A 52-year-old male diabetic presents with a week-long history of fever, headache, confusion, facial nerve palsy with pain and a black, purulent nasal discharge. He is referred to ICU for his deteriorating level of consciousness.

Give the most likely diagnosis.   (20% marks)

List four predisposing factors.    (10% marks)

List the specific management of this condition.         (40% marks)

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College Answer

a) 

  • Rhinocerebral mucormycosis or fungal sinus infection with cerebral spread.

b)                                                                   

  • HIV/AIDs Diabetes
  • Cancer – lymphoma
  • Renal failure
  • Organ transplantation
  • Long term steroid or immunosuppressive therapy
  • Cirrhosis
  • Deferoxamine therapy
  • Iron overload
  • Burns

c)

  • Investigation with MRI or CT to determine the extent of the spread. 
  • Blood culture and biopsy to obtain tissue for fungal culture +/- Surgical debridement if amenable
  • Amphotericin B
  • Possibly hyperbaric oxygen therapy.

Discussion

a) "Give the most likely diagnosis" for 20% of the mark really only gives enough time for two words. Fortunately, you only need one: mucor. Not much else presents as encephalitis/meningitis "and a black, purulent nasal discharge".

Having said this, "mucor mimics" do exist. Firstly, it could be another Zygomycete (Branscomb, 2002, lists Rhizopus, Absidia,  Saksenaea and Cunninghamella). Secondly, it could be a bacterial infection causing necrotising fasciitis,  or it could be the black eschar of an airway burn, or the patient might have recently had a nasogastric tube which had produced a nasty intranasal pressure area with necrosis. But these are not especially plausible. 

b) List four predisposing factors is worth only 10% of the marks, but these are reasonably easy to earn. The college have already given you one, by volunteering a history of diabetes. Mucor likes to extend along blood vessels, and even more so when the vessels are full of sugar. In total, Branscomb (2002) lists the following nine predisposing factors:

  • Acidosis
  • Uncontrolled diabetes mellitus
  • Leukemia
  • Lymphoma
  • AIDS
  • Severe malnourishment
  • Severe burns
  • Cytotoxic therapy
  • Immune suppression from corticosteroid use

In addition to this, the college also add

  • Renal failure
  • Cirrhosis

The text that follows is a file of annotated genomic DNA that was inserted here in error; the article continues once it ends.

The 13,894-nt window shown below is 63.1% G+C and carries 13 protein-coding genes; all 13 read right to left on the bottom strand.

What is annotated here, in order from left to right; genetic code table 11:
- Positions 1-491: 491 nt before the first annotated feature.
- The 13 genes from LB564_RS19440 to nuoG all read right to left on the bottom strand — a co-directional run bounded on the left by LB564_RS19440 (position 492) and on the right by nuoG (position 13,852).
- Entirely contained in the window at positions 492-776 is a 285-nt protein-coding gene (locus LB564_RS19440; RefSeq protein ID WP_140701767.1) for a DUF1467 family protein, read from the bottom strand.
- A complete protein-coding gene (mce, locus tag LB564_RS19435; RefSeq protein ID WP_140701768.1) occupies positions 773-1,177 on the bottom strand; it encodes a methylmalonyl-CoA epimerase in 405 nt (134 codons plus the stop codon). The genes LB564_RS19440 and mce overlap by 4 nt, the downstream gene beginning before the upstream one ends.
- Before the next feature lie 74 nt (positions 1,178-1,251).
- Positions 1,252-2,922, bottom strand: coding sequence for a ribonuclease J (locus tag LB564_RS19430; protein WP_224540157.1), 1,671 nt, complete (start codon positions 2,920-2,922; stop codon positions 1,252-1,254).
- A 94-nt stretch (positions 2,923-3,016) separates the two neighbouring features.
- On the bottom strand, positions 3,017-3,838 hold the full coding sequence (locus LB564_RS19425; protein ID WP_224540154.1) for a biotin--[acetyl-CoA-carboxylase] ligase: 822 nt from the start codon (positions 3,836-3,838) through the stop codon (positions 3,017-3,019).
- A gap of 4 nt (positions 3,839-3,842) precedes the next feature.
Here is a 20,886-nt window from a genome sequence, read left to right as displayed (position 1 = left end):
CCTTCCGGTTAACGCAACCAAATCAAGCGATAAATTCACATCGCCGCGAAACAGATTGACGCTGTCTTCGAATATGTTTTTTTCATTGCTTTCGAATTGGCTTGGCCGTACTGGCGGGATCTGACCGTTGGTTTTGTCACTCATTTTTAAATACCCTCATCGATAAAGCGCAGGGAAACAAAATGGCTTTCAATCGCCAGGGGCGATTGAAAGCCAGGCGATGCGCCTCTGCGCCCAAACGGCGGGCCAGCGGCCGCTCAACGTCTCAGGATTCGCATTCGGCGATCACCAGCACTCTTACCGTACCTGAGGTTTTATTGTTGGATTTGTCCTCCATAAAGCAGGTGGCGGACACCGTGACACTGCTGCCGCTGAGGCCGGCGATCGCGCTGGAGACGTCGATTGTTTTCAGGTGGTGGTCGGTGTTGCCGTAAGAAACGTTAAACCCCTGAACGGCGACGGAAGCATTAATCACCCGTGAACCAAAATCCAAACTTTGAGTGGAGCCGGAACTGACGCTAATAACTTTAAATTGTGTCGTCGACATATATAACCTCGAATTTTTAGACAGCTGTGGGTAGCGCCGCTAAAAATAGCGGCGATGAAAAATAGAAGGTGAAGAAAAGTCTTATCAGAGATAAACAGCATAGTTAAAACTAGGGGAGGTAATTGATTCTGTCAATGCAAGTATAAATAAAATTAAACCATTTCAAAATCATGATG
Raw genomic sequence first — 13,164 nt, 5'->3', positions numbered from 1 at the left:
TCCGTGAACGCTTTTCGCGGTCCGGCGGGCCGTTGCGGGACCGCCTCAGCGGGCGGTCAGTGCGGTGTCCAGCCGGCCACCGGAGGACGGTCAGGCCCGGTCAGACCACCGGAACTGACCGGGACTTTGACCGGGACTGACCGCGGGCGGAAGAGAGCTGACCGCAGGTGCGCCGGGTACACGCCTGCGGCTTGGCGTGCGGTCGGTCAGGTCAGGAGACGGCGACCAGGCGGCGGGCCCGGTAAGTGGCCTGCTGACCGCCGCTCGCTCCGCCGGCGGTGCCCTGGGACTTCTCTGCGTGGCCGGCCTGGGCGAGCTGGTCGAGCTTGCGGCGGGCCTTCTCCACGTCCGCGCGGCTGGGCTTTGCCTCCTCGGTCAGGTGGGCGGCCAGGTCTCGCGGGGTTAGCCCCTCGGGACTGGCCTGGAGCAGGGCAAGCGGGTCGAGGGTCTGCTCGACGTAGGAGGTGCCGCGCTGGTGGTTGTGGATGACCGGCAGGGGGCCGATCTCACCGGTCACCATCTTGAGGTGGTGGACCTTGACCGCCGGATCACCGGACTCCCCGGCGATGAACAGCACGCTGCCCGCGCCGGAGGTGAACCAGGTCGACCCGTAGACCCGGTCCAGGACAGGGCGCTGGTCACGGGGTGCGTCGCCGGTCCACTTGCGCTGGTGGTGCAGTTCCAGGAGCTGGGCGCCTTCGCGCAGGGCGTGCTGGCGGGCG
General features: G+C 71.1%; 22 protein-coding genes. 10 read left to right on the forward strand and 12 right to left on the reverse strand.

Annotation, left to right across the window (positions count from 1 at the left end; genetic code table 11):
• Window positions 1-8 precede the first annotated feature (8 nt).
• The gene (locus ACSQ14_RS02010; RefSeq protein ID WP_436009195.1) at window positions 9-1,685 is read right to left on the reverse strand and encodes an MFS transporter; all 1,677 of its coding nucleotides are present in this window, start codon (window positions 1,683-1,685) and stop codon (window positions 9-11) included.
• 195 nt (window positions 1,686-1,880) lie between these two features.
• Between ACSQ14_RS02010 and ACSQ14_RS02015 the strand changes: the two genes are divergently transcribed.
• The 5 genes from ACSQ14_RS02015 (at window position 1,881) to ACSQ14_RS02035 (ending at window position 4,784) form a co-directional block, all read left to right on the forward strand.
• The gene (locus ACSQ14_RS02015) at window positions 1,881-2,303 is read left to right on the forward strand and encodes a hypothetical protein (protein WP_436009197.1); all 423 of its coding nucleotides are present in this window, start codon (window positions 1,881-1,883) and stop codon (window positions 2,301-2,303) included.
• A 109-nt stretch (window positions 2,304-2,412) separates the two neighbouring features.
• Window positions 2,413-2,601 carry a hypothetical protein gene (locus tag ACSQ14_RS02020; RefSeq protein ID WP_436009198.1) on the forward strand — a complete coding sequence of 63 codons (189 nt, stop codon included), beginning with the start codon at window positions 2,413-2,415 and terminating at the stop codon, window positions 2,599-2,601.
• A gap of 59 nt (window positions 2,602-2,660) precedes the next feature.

• Deferoxamine therapy
  • Iron overload

c), "List the specific management of this condition" calls for some additional thinking, as it is worth 40%. Interestingly, the college had listed imaging and cultures in this section, even though those (undoubtedly important) elements are investigations which don't themselves manage anything. Still, if one is expected to list the investigations, they would be:

  • Investigations of the underlying predisposing factors
    • HbA1c
    • FBC to look for neutropenia
    • HIV test
  • Imaging and endoscopy:
    • MRI or CT  of the head and sinuses
    • CT venogram to look for involvement of the cavernous sinus
    • Nasendoscopy to look for necrotic tissue from which a sample can be taken
  • Microbiology
    • Tissue culture is gold standard. Mucor in blood is rather difficult to find as - even if it is in there - it tends to be outcompeted by bacteria on standard blood culture media, and special cultures are required (Sabouraud’s dextrose agar or brain-heart infusion agar).
    • The most sensitive investigation would be histological section of a sizeable chunk, as the hyphae are aseptate and rather fragile (i.e. they may not survive a scraping sample). Histology will demonstrate characteristic fungal elements and arterial invasion with necrosis.

Craig et al (2019) give an excellent overview of management options, classifying them in the following manner: 

  • Surgical
    • Extensive debridement, "until bleeding is seen"
    • This typically results in disfigurement
    • The patient needs to be agreeable to that possibility, particularly where the orbit is involved 
  • Antifungal therapy
  • Reversal of predisposing condition
    • Control of the diabetes
    • Transfusion of ranulocytes or GM-CSF if neutropenic
    • Antiretroviral therapy if AIDS

References

Craig, John R. "Updates in management of acute invasive fungal rhinosinusitis." Current opinion in otolaryngology & head and neck surgery 27.1 (2019): 29-36.

Branscomb, Robert. "An overview of mucormycosis." Laboratory Medicine 33.6 (2002): 453-455.

Tragiannidis, A., and A. H. Groll. "Hyperbaric oxygen therapy and other adjunctive treatments for zygomycosis." Clinical Microbiology and Infection 15 (2009): 82-86.